Have you ever wondered what Hungarians eat for treats when the Christmas season comes? What sweet snacks do they eat between the Christmas feasts? You need no further search as in this article, I will tell you everything about just that. What is more, you could try out the treats at home even if you do not have any shops around you that sell these things.
Let us start that journey by talking about the most popular sweet snack, the treat of treats when it comes to Christmas time in Hungary, the szaloncukor (salon candy). The szaloncukor is a typical Hungarian snack which, in many households, is also used as decoration for the Christmas tree. One aspect of this candy is the wrapping itself, which you can also customise to match the decor of the tree. If you are interested in it in greater detail, you can find out who sneaks the candy from its wrapping, but I will move on to how it is made. Because there is a wide variety of fillings for this candy, you can customise it for your family’s taste, but in this article, I can give you only a few examples.
Szaloncukor (salon candy)
- 250 g chestnut paste
- 3 tbsp cocoa powder
- 2 tbsp honey
- 1 tbsp apricot jam
- 1 teaspoon cinnamon
- 500 g granulated sugar
- 10 tbsp (~150 ml) water (about 100 ml more on the side if needed)
- 120 g coconut shavings
- 2 small packets of vanilla sugar
- 2 tbsp food starch
- 250 ml fruit juice (to your liking)
- 6 gelatine sheets
- 2 tbsp granulated sugar
For the coating:
- about two bars of chocolate of your liking
Add the cocoa powder to the chestnut paste, the jam, cinnamon, and honey, and mix the ingredients well. Make about 2-3 cm cylinders from the paste and put them aside.
Add the water and the sugar to the bowl and boil it for 8 minutes after it first starts to boil. Add the coconut shavings and a little bit more water. When the water boils away again, add in the vanilla sugar. Boil it for 5 more minutes while constantly stirring. Mix in the starch and put the whole paste on something to let it cool. Once it cools, wet your hands and form similar cylinders as before.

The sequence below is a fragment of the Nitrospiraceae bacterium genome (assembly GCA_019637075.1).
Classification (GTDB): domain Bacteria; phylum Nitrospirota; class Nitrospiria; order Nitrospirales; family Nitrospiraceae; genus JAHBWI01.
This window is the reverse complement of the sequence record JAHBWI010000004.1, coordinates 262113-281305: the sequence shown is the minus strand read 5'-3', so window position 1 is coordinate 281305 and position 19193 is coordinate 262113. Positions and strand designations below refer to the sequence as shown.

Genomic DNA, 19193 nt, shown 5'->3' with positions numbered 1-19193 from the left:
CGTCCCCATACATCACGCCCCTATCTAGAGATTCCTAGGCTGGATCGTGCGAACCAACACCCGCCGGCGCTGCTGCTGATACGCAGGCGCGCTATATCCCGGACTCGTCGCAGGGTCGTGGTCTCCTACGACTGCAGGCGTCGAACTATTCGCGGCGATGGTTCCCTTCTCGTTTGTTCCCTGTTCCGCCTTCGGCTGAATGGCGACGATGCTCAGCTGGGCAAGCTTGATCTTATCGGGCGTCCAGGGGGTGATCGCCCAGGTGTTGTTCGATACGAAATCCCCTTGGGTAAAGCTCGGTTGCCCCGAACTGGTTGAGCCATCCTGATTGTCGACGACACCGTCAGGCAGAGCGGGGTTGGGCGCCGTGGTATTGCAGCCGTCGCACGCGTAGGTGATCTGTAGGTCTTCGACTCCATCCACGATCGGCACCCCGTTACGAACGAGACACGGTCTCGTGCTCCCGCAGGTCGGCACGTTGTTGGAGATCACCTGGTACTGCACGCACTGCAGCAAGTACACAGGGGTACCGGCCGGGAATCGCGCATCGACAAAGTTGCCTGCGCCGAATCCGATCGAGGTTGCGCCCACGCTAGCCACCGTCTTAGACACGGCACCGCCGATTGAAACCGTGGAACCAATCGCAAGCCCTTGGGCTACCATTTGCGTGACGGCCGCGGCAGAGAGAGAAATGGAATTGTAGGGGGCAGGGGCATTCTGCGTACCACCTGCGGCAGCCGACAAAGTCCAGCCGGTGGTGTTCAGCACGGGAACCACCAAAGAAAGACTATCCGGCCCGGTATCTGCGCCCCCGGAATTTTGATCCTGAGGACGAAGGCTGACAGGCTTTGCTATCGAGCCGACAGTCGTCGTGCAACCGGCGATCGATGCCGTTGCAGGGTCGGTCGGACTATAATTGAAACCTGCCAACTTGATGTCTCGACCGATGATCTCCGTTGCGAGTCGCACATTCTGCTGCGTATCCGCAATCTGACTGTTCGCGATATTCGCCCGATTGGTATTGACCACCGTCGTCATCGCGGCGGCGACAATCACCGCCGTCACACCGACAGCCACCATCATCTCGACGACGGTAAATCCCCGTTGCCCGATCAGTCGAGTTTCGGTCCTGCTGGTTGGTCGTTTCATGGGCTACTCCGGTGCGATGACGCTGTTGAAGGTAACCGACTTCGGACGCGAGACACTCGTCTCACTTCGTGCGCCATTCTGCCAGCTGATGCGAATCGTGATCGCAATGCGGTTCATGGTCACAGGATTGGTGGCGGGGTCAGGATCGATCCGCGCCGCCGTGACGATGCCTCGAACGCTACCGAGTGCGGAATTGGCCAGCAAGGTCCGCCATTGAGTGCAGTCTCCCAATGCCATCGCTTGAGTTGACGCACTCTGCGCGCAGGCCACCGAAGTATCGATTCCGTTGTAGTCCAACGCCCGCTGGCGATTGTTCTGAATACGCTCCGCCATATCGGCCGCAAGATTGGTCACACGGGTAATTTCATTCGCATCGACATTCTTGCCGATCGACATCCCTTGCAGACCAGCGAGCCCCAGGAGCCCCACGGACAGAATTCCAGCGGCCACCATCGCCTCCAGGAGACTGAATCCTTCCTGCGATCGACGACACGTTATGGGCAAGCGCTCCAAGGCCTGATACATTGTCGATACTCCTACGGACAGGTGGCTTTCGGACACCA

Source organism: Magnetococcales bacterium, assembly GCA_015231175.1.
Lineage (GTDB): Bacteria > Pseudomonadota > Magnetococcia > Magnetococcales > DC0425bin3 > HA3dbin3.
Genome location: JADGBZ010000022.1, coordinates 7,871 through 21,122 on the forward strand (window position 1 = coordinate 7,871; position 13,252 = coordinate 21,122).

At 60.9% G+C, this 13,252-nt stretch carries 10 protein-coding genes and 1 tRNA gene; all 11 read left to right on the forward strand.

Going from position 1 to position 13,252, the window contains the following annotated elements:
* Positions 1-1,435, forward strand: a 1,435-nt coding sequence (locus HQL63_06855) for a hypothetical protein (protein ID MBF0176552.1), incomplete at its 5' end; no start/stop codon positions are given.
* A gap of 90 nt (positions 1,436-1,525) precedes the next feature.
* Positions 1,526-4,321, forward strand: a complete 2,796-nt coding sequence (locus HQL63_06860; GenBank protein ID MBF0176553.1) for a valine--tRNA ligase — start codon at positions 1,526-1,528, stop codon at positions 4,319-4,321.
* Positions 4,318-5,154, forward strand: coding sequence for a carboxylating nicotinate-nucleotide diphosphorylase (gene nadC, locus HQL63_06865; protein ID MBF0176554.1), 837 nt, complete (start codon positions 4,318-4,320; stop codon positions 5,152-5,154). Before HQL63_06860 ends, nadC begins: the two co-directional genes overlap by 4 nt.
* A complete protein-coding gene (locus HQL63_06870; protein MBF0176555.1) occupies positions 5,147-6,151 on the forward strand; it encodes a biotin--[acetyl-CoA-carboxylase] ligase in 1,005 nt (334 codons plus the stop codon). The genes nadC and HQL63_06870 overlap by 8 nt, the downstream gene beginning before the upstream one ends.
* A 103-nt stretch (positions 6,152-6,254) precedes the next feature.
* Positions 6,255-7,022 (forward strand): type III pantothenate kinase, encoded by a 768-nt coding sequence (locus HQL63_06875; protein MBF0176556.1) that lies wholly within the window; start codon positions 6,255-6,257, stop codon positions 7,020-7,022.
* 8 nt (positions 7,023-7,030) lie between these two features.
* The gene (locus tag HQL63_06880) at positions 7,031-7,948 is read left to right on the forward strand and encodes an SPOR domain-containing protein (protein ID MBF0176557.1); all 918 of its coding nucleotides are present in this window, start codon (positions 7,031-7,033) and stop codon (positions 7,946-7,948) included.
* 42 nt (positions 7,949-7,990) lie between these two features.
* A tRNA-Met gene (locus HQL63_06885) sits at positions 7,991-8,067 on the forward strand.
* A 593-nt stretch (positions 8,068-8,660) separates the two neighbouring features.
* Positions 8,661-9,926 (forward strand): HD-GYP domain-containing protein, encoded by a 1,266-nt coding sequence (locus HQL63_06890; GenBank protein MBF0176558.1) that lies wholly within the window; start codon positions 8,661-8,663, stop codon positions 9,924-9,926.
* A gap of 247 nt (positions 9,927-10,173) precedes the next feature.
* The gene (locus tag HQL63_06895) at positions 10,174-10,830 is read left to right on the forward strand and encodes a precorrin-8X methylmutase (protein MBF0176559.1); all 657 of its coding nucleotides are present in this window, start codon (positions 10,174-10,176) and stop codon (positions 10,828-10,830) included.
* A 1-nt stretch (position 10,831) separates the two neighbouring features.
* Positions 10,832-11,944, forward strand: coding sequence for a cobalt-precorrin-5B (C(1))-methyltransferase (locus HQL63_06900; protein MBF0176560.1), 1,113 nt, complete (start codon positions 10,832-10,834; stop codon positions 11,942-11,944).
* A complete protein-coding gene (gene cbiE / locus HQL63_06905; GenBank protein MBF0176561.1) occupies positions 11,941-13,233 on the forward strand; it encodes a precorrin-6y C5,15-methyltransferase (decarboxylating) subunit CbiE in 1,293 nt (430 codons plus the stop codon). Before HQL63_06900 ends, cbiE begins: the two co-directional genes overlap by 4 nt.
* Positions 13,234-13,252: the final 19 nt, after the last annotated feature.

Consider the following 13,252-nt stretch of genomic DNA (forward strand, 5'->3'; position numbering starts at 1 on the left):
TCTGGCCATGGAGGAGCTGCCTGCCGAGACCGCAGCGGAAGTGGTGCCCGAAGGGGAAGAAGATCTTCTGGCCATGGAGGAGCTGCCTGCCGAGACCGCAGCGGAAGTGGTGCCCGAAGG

Soak the gelatine sheets in cold water until they become soft. In a separate bowl, start boiling the fruit juice and add the sugar. Take out the now soft sheets of gelatine from the cold water and squeeze the water out of them. Add the sheets to the boiling fruit juice and mix them in. Pour them into an ice cube tray of sorts (could be any shape, but the regular rectangular is perfect) and let it cool down.
Once you are ready with the fillings, melt some chocolate of your choice, and you can either pour it over the fillings or you can submerge the fillings like a fondue. Put the coated treat on parchment paper and let the chocolate harden. You can follow the recipe of Receptvideók in this video:
You can make a wrapper with parchment paper on the inside and any soft paper you want on the outside. You could also use food-safe plastic foils or sheets, and here is a video on how you can make your own re-usable cloth candy wrappers. There is also a video on how the szaloncukor is usually made in a chocolate manufacture.
Another dessert that could also be used as decoration for the Christmas tree is a habcsók (literally: foam kiss). A light (literally) dessert made of egg-whites and sugar, it is also known outside of Hungary as a meringue. Although not of Hungarian origin, it is often used for decorating trees – by threading a string through it – in households in Hungary. This recipe is from Nosalty.
- egg white of 2 eggs
- 100 g powdered sugar (you can use caster or granulated sugar as well)
Preheat the oven to 180°C. Whisk the egg whites and gradually mix in the sugar until you get a thick but still somewhat runny paste. Put the mixture in a pastry bag and squeeze little mounds or rings onto an oven pan lined with baking paper. Bake it in the preheated oven for 10 minutes. Turn off the heat in the oven but leave the treats in for another ten minutes to dry.
This is a base recipe; you can add in food colouring, vanilla extract, or marble it with fruit juice. The ingredients are relatively cheap, and it does not take long to make them, so feel free to experiment and come up with your own colours and shapes. There is also a video recipe for you:
One of the most popular and well-known Hungarian pastries is bejgli, and you can find a good recipe for the Hungarian bejgli in this article. Another famous Hungarian dessert is zserbó. For a traditional zserbó recipe, read this article.
Kókuszgolyó (coconut ball)
Kóksuzgolyó is also a beloved dessert of many Hungarian families. It is easy to make, but it tastes incredible. You could omit the coconut shavings on top, and you could even coat it in chocolate or glaze, or if you wanted, you could use this recipe and wrap it in szaloncukor wrapping. A similar type of Hungarian treat even made a cameo in Netflix’s Lucifer, but more on that in another article.
- 500 g biscuit crumbs (sweet or unsalted, you can also break up whole biscuits yourselves)
- 2 tbsp unsweetened cocoa powder
- 1 small packet of vanilla sugar
- 200 g powdered sugar
- 200 g butter
- 200 ml milk
- 20 drops of rum flavouring
- 200 g coconut shavings
Leaving out the coconut shavings, mix together all the ingredients into a thick mouldable paste. With a wet hand, form balls, and then roll them around in the coconut shavings until they are covered. Put it in the fridge for 1-2 hours, and you can serve them afterwards.
This is a base recipe from Nosalty. Some families put rum cherries in the middle. Using this same recipe, if you make a coconut crème and flatten the dough, you could make coconut rolls instead of balls. Experiment. You can also follow a video on how to do it here:
Source: Daily News Hungary, Nosalty.hu, Receptvideók.hu,